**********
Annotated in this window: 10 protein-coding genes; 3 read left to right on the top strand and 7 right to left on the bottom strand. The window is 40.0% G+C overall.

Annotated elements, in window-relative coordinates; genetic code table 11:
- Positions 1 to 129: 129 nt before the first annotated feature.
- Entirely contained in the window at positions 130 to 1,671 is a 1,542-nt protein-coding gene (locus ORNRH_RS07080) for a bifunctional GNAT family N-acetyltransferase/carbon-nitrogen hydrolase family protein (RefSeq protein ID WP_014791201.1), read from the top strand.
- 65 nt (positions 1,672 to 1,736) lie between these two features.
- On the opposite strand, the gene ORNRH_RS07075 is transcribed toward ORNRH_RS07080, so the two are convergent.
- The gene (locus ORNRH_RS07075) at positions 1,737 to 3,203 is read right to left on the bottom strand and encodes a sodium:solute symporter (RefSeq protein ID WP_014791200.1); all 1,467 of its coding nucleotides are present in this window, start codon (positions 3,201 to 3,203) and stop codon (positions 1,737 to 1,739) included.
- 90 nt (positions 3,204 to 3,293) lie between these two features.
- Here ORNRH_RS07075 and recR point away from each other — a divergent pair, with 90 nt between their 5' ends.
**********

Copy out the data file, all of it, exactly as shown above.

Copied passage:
Annotated in this window: 10 protein-coding genes; 3 read left to right on the top strand and 7 right to left on the bottom strand. The window is 40.0% G+C overall.

Annotated elements, in window-relative coordinates; genetic code table 11:
- Positions 1 to 129: 129 nt before the first annotated feature.
- Entirely contained in the window at positions 130 to 1,671 is a 1,542-nt protein-coding gene (locus ORNRH_RS07080) for a bifunctional GNAT family N-acetyltransferase/carbon-nitrogen hydrolase family protein (RefSeq protein ID WP_014791201.1), read from the top strand.
- 65 nt (positions 1,672 to 1,736) lie between these two features.
- On the opposite strand, the gene ORNRH_RS07075 is transcribed toward ORNRH_RS07080, so the two are convergent.
- The gene (locus ORNRH_RS07075) at positions 1,737 to 3,203 is read right to left on the bottom strand and encodes a sodium:solute symporter (RefSeq protein ID WP_014791200.1); all 1,467 of its coding nucleotides are present in this window, start codon (positions 3,201 to 3,203) and stop codon (positions 1,737 to 1,739) included.
- 90 nt (positions 3,204 to 3,293) lie between these two features.
- Here ORNRH_RS07075 and recR point away from each other — a divergent pair, with 90 nt between their 5' ends.